// `withPgClientTransaction` step; if it throws an error then the
// transaction will roll back and the error will be the result of the
// step.
const $transactionResult = withPgClientTransaction(
executor,
$data,
async (client, data) => {
// The data from the `$data` step above
const { count } = data;

// Run some SQL
const { rows } = await client.query(
sql.compile(
sql`select i from generate_series(1, ${sql.value(
count ?? 1,
)}) as i;`,
),
);

// Do some asynchronous work (e.g. talk to Stripe or whatever)
await sleep(2);

// Maybe run some more SQL as part of the transaction
await client.query(sql.compile(sql`select 1;`));

// Return whatever data you'll need later
return rows.map((row) => row.i);
},
);

return $transactionResult;
},
},
MyCustomMutationPayload: {
numbers($transactionResult) {
return $transactionResult;
},
},
},
};
});

Another example of makeExtendSchemaPlugin being used can be found here.

QueryBuilder "named children"

This concept is no longer useful or needed, and can be ported to much more direct Grafast steps. If you need help, do reach out on the Discord.

QueryBuilder itself

QueryBuilder no longer exists, instead you'll mostly be using the helpers on pgSelect and similar steps.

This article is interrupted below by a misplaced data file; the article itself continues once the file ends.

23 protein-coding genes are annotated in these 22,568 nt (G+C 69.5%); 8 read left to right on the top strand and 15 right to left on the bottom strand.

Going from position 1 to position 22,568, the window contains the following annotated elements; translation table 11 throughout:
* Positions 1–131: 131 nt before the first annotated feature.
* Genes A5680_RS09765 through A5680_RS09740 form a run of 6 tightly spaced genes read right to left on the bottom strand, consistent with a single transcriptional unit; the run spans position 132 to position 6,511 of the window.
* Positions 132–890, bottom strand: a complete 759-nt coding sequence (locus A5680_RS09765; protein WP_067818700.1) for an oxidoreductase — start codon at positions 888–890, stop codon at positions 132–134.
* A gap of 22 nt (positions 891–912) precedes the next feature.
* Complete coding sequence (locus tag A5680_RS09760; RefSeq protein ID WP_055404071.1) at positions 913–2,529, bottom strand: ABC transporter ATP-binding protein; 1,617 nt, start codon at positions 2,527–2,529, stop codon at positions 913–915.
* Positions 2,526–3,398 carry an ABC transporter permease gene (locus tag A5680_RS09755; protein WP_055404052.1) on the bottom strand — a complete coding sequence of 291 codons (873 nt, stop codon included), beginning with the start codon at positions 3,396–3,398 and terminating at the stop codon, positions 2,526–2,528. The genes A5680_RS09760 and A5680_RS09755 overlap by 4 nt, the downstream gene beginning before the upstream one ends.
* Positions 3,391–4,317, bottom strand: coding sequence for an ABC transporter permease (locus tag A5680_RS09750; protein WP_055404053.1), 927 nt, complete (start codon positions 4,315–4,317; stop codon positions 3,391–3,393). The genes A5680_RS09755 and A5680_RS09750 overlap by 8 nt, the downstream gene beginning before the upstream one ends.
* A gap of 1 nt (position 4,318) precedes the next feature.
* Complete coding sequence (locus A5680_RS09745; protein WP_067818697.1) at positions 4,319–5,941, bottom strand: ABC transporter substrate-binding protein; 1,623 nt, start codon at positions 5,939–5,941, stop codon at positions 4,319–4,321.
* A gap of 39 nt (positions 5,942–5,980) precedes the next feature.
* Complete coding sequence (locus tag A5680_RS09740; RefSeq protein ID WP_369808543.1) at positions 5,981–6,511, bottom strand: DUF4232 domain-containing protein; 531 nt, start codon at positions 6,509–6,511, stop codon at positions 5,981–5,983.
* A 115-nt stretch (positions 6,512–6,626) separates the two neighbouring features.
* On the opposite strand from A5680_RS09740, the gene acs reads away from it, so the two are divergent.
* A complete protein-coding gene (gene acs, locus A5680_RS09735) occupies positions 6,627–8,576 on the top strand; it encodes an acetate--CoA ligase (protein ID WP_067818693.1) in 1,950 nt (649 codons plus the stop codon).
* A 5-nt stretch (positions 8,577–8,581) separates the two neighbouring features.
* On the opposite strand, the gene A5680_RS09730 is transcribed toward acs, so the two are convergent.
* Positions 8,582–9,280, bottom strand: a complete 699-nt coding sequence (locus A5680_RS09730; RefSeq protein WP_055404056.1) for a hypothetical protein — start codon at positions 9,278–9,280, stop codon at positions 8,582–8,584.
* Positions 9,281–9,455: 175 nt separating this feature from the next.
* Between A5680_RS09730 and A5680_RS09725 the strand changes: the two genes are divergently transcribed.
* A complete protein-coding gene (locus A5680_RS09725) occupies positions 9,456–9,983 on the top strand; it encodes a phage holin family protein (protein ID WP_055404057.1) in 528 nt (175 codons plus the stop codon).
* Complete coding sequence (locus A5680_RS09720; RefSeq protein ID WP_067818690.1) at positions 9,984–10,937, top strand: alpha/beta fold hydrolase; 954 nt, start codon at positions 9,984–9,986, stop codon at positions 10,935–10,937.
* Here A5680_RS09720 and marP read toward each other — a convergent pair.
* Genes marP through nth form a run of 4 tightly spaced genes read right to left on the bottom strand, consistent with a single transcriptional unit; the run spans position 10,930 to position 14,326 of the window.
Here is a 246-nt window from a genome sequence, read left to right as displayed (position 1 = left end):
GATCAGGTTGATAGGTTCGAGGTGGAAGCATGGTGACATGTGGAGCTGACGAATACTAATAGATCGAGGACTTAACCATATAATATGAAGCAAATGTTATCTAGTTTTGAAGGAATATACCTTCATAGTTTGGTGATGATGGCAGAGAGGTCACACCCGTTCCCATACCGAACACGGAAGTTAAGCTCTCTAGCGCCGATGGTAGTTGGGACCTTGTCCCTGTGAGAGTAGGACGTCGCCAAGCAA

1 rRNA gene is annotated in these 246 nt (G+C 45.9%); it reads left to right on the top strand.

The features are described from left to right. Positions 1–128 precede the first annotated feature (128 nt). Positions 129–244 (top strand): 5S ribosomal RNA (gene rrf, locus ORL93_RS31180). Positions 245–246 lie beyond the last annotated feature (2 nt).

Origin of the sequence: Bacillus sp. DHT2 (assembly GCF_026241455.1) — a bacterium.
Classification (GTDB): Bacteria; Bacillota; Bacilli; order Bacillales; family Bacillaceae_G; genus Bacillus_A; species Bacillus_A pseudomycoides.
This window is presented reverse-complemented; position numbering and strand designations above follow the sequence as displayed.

build.getTypeAndIdentifiersFromNodeId

This helper has been replaced with specFromNodeId. Each GraphQL type that implements Node registers a "node ID handler"; if you know the typeName you're expecting you can get this via build.getNodeIdHandler(typeName). From this, you can determine the "codec" that was used to encode the NodeID, and passing these two things to specFromNodeId along with the node ID itself should return a specification of your node, typically something like {id: $id} (where $id is an executable step), but can vary significantly depending on the node type.

Here's an example:

const typeName = "User";
const handler = build.getNodeIdHandler(typeName);

const plans = {
Mutation: {
updateUser(parent, fieldArgs) {
const spec = specFromNodeId(handler, fieldArgs.$id);
const plan = object({ result: pgUpdateSingle(userSource, spec) });
fieldArgs.apply(plan);
return plan;
},
},
};